We are often asked to explain the nature of central auditory processing disorders (CAPD). I usually respond that CAPD is not how we hear, but what we do with what we hear.1 It wasn’t until 1995 that we received the first official definition, after a three-day consensus meeting was held by the American Speech-Language Hearing Association (ASHA). This report provided an extensive definition, and proper practices in diagnosing and treating CAPD, which was upheld a decade later, in a technical report.2 Central auditory processes (CAP) were deemed accountable for common behaviors associated with auditory localization, lateralization, discrimination and pattern recognition when nonverbal or verbal stimuli are used. There was a consensus that temporal factors (e.g., masking, integration and order) may be compromised and the individual will show weakness when competing or degrading acoustic signals are used. The deficiencies may result from dysfunction of the above central auditory processes or they may be a result of a more widespread issue associated with attention or neural timing that affects one’s performance across cognition, auditory and linguistic modalities.
This definition was once again accepted in the American Academy of Audiology guidelines.3 This report also introduced the influence of poor motivation, fatigue or attention issues as sources causing a decreased test performance toward the end of the 45–60 minute CAP test battery indicating the possibility that cognitive or attention may be culprits influencing test performance resulting in a right ear deficit on one test and a left ear deficit on another CAP test. The guidelines stress the need to use more than one test, in particular to be aware that sensitivity may be controlled when increasing the number of tests while specificity may be reduced. Possibly the use of too many tests will contribute to failures due to attention or fatigue. The overall theme is to identify strengths and weaknesses in the auditory system and to differentiate abnormal and normal test performance.
Subsequent position statements continue to develop the diagnosis and treatment of children and adults with CAPDs.4 This is the first set of guidelines to consider the developmental auditory processing disorder over time, acquired CAPD, and secondary CAPDs (i.e., peripheral hearing loss or transient hearing problems related to otitis media or presbycusis). These guidelines outline a foundation from the British Society of Audiology Position Statement5 and the International Classification of Functioning, Disability, and Health (ICF) in the World Health Organization.6 The later ensures two main principals to be considered. First, a focus must engage intervention and assessment in meeting the needs of the individual and family. Secondly, the clinical, social, vocational, educational, and community needs should be considered. While all position papers show agreement on many of the whys and why not issues in proper diagnosis and intervention, the Canadian Guidelines offer more thorough information on the above models than all previous known position statements.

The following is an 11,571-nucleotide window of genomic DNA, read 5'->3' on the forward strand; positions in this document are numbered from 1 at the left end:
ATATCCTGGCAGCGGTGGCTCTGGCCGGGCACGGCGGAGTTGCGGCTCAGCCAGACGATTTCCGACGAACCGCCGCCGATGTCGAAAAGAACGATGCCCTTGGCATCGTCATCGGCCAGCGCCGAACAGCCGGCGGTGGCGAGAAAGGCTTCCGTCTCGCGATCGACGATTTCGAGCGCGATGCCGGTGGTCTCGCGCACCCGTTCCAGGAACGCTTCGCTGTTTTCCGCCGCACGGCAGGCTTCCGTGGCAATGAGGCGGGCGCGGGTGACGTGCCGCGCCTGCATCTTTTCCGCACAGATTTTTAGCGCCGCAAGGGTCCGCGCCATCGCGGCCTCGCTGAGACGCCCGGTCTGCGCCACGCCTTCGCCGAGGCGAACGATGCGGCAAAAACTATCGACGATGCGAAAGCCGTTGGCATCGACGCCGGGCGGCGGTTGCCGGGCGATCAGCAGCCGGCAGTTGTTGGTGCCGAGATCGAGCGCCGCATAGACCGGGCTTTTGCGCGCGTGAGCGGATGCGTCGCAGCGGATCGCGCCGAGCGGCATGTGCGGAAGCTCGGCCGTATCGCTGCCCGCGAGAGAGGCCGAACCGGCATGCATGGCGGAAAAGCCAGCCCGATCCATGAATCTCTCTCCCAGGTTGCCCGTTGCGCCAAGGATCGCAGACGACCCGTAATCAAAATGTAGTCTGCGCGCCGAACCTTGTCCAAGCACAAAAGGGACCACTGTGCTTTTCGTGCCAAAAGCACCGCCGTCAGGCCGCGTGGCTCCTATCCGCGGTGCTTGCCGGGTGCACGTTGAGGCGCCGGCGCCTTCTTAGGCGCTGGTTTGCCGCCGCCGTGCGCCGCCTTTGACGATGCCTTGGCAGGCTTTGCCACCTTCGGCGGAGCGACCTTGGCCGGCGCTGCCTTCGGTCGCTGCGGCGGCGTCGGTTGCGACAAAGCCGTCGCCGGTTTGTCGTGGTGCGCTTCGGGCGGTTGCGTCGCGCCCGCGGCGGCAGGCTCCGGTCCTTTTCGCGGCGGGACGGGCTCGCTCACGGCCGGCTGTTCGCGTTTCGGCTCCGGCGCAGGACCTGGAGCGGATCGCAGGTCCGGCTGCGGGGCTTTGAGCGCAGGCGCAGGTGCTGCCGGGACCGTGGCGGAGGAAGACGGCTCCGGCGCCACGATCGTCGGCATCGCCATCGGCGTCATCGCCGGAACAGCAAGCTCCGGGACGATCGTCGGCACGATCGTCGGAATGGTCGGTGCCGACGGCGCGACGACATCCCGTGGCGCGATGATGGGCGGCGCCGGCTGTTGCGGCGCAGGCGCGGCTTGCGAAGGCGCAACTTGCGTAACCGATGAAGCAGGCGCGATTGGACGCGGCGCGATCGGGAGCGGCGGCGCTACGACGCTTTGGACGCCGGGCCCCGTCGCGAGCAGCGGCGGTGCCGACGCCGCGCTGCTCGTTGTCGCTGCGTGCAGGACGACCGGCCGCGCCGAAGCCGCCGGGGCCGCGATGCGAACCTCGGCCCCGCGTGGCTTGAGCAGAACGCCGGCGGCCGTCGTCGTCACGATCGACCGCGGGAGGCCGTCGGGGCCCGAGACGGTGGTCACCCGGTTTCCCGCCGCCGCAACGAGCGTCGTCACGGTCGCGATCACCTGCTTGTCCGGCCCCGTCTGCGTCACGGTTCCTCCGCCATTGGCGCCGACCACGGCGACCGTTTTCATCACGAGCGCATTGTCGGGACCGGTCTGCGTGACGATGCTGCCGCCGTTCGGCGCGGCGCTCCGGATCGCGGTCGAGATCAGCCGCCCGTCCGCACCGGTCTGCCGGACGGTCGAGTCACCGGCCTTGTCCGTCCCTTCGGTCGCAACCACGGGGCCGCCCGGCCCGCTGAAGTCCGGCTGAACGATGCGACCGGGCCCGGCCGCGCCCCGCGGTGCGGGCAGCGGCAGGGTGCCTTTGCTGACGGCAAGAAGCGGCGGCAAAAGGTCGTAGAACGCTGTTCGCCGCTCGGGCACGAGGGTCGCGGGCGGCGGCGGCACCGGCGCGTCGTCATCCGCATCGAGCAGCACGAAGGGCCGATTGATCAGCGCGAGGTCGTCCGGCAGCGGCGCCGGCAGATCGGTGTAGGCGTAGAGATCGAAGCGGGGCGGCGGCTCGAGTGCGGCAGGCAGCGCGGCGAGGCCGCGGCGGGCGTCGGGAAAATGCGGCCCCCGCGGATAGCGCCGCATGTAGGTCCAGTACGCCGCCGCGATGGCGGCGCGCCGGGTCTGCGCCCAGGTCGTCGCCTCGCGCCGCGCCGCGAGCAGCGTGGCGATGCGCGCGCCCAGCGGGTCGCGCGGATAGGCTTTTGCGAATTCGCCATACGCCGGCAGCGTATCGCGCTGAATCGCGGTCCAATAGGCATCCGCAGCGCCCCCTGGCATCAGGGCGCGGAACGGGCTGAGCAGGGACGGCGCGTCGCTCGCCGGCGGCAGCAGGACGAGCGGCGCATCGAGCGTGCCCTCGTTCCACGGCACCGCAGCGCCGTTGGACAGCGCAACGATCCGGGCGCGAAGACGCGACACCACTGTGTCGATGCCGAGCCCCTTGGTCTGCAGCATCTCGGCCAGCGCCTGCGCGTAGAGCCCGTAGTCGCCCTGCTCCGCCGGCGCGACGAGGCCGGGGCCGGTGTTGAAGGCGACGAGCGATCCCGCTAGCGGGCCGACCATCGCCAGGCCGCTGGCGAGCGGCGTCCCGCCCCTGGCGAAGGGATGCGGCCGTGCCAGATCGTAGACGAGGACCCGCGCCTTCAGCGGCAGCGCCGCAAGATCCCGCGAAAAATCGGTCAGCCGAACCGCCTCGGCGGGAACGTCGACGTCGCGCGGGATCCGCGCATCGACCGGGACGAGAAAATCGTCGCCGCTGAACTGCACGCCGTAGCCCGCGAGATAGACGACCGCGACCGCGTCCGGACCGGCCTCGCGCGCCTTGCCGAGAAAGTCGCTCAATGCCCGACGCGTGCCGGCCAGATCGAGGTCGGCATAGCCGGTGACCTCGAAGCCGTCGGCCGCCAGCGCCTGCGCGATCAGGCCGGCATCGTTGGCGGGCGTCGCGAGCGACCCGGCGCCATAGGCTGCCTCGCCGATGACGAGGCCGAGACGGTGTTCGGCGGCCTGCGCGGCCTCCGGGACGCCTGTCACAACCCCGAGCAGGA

Individuals with CAPD usually have normal hearing, but their responses are similar to those associated with a peripheral hearing loss. It is confusing to those who are in conversation with an individual with CAPD, as to why there may be lengthy delays prior to responding. While there is a short distance from the speaker’s mouth to the temporal lobes of the listener, there are thousands of neurons working to capture the accurate message. If the central auditory nervous system is compromised, then we may see a delay or other qualitative struggles.
Often, those with CAPD are unaware of these struggles as most are preconscious, such as a frequent need for repetition of questions or directions, quiet rehearsing, omission of initial sounds or information, or the need for high concentration to accurately process the spoken message. These qualitative struggles are easily recognized during daily activities, in test taking situations, and assist the clinician as to what type of CAPD exists.
Which is proper to use: CAPD or APD? According to ASHA we should use the acronym (C)APD.7 The inclusion of the “(C)” reminds us that there is a “central” part to our auditory nervous system and that what may appear to be peripheral could indeed be central.
- Katz J. Classification of central auditory processing disorders. In Katz J, Stecker N, Henderson D (Eds.).Central auditory processing: A transdisciplinary view. St. Louis, MO: Mosby; 1992.
- American Speech-Language-Hearing Association (ASHA). Central auditory processing: current status of research and implications for clinical practice. A report from the ASHA task force on central auditory processing. Rockville, MD: ASHA; 1995.
- American Academy of Audiology (AAA). Clinical practice guidelines: diagnosis, treatment and management of children and adults with central auditory processing disorder. www.audiology.org. Reston, VA, Author: 2010.
- Speech Language and Audiology Canada. Canadian guidelines on auditory processing disorders in children and adults: Assessment and intervention (2012). www.speechandhearing.ca. Ottawa: Author; 2012.
- British Society of Audiology (2011). Position statement: Auditory processing disorders. Available at http://www.thebsa.org.uk/docs/docsfromold/BSA_APD_PositionPaper_31March11_FINAL.pdf. Reading, UK: Author; 2011.
- World Health Organization. International classification of functioning, disability and health (ICF). Geneva: Author; 2001
- American Speech-Language and Hearing Association (ASHA) (Central) auditory processing disorders. A technical report. Rockville, MD: ASHA; 2005.